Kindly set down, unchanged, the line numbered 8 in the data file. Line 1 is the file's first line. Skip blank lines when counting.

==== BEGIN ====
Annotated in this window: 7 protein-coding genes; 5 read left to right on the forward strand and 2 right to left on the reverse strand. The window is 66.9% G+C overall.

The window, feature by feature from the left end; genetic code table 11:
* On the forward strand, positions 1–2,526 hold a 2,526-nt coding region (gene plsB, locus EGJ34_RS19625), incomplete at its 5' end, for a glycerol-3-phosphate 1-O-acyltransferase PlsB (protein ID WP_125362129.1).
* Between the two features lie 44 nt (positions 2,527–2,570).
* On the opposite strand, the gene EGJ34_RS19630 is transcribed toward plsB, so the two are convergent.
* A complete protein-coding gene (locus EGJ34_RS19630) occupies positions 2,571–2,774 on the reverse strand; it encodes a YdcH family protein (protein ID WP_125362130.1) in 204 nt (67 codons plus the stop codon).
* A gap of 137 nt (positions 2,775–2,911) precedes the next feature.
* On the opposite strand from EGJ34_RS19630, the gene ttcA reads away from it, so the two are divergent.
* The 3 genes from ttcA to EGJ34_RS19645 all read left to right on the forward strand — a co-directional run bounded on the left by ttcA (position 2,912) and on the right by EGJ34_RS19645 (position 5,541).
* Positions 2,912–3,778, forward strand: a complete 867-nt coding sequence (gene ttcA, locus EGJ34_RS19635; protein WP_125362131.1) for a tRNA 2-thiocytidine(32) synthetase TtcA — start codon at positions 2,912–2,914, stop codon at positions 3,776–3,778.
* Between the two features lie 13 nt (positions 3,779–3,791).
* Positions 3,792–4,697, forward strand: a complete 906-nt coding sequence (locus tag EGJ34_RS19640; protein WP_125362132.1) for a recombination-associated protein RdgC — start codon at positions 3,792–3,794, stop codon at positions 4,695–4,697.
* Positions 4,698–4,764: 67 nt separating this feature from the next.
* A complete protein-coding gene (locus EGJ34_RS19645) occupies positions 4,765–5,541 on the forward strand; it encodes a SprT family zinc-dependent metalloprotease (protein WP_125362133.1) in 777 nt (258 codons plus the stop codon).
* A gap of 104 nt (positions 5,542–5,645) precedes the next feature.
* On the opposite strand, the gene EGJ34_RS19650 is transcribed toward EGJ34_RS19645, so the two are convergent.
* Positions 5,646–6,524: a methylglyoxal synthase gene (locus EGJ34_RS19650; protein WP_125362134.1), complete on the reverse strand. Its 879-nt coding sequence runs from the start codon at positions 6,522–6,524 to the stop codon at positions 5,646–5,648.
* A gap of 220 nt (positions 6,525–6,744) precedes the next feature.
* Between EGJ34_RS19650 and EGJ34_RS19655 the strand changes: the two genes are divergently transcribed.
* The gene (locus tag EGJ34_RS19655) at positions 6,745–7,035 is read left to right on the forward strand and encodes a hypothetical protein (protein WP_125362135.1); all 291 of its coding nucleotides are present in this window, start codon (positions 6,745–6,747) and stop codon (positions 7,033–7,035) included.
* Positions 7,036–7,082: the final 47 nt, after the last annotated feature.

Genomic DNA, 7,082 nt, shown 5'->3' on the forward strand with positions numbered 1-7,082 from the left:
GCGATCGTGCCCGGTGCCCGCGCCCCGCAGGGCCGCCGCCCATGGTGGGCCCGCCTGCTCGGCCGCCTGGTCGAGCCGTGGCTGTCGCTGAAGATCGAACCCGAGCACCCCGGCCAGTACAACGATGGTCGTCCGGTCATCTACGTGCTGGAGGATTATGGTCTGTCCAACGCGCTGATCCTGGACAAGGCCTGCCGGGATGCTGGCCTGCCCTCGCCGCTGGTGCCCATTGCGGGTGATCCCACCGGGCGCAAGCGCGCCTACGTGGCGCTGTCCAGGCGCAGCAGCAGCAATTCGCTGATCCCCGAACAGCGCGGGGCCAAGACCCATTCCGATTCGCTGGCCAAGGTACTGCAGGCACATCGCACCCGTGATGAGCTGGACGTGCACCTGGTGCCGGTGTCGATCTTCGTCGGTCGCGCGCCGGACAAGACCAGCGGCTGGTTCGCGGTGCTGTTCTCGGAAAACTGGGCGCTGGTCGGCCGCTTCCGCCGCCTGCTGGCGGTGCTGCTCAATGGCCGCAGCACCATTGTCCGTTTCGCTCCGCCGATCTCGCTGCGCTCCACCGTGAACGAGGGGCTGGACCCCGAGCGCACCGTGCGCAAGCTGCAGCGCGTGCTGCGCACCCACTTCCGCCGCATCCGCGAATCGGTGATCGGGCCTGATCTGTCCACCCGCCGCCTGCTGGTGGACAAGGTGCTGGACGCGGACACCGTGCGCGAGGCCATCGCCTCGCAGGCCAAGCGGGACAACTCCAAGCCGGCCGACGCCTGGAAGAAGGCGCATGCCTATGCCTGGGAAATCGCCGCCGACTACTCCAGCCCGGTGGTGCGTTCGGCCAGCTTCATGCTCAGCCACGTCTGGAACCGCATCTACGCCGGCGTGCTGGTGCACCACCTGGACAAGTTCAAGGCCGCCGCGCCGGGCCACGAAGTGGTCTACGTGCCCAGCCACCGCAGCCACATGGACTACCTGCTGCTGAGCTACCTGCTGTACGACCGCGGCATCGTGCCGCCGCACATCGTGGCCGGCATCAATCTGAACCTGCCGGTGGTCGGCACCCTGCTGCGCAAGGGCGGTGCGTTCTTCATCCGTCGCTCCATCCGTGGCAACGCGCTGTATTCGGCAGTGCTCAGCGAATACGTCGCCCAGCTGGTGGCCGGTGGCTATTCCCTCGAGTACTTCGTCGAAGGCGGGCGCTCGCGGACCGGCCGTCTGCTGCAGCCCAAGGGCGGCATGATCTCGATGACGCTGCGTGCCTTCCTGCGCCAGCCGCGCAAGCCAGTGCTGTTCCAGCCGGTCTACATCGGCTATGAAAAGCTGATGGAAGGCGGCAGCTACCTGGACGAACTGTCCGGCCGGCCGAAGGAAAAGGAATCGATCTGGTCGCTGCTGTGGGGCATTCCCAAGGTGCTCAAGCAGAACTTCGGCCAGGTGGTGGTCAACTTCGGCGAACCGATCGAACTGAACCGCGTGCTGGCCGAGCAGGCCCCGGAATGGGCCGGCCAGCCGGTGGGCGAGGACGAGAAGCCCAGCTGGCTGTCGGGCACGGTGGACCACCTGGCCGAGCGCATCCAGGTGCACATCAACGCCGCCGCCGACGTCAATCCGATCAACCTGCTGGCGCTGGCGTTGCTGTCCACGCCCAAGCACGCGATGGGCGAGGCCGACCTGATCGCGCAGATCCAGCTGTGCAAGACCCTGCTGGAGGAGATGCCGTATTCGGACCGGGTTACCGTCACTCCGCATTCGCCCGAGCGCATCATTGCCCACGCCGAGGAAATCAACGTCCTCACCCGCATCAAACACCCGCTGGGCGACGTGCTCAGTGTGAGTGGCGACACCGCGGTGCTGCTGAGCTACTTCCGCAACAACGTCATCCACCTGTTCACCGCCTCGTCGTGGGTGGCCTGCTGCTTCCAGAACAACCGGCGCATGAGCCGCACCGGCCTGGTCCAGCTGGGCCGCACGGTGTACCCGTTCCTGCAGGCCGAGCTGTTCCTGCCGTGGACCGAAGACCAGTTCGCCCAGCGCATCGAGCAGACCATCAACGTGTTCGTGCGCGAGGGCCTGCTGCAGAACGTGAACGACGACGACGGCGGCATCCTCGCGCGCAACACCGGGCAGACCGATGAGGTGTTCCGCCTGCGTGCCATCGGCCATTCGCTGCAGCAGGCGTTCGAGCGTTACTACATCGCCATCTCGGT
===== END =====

* On the opposite strand from EGJ34_RS19630, the gene ttcA reads away from it, so the two are divergent.